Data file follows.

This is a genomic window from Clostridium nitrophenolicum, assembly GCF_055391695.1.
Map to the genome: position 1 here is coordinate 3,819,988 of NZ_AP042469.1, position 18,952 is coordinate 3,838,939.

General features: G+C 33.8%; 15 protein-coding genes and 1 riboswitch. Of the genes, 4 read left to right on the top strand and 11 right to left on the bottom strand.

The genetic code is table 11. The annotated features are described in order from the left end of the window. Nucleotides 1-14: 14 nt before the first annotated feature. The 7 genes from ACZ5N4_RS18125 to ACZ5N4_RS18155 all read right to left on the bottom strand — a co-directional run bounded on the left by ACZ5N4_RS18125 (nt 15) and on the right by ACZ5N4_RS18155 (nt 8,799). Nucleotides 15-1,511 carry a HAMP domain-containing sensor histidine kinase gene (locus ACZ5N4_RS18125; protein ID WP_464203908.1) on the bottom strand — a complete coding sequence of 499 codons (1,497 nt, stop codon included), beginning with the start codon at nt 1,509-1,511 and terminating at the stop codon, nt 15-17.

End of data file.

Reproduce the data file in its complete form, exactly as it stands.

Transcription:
This is a genomic window from Clostridium nitrophenolicum, assembly GCF_055391695.1.
Map to the genome: position 1 here is coordinate 3,819,988 of NZ_AP042469.1, position 18,952 is coordinate 3,838,939.

General features: G+C 33.8%; 15 protein-coding genes and 1 riboswitch. Of the genes, 4 read left to right on the top strand and 11 right to left on the bottom strand.

The genetic code is table 11. The annotated features are described in order from the left end of the window. Nucleotides 1-14: 14 nt before the first annotated feature. The 7 genes from ACZ5N4_RS18125 to ACZ5N4_RS18155 all read right to left on the bottom strand — a co-directional run bounded on the left by ACZ5N4_RS18125 (nt 15) and on the right by ACZ5N4_RS18155 (nt 8,799). Nucleotides 15-1,511 carry a HAMP domain-containing sensor histidine kinase gene (locus ACZ5N4_RS18125; protein ID WP_464203908.1) on the bottom strand — a complete coding sequence of 499 codons (1,497 nt, stop codon included), beginning with the start codon at nt 1,509-1,511 and terminating at the stop codon, nt 15-17.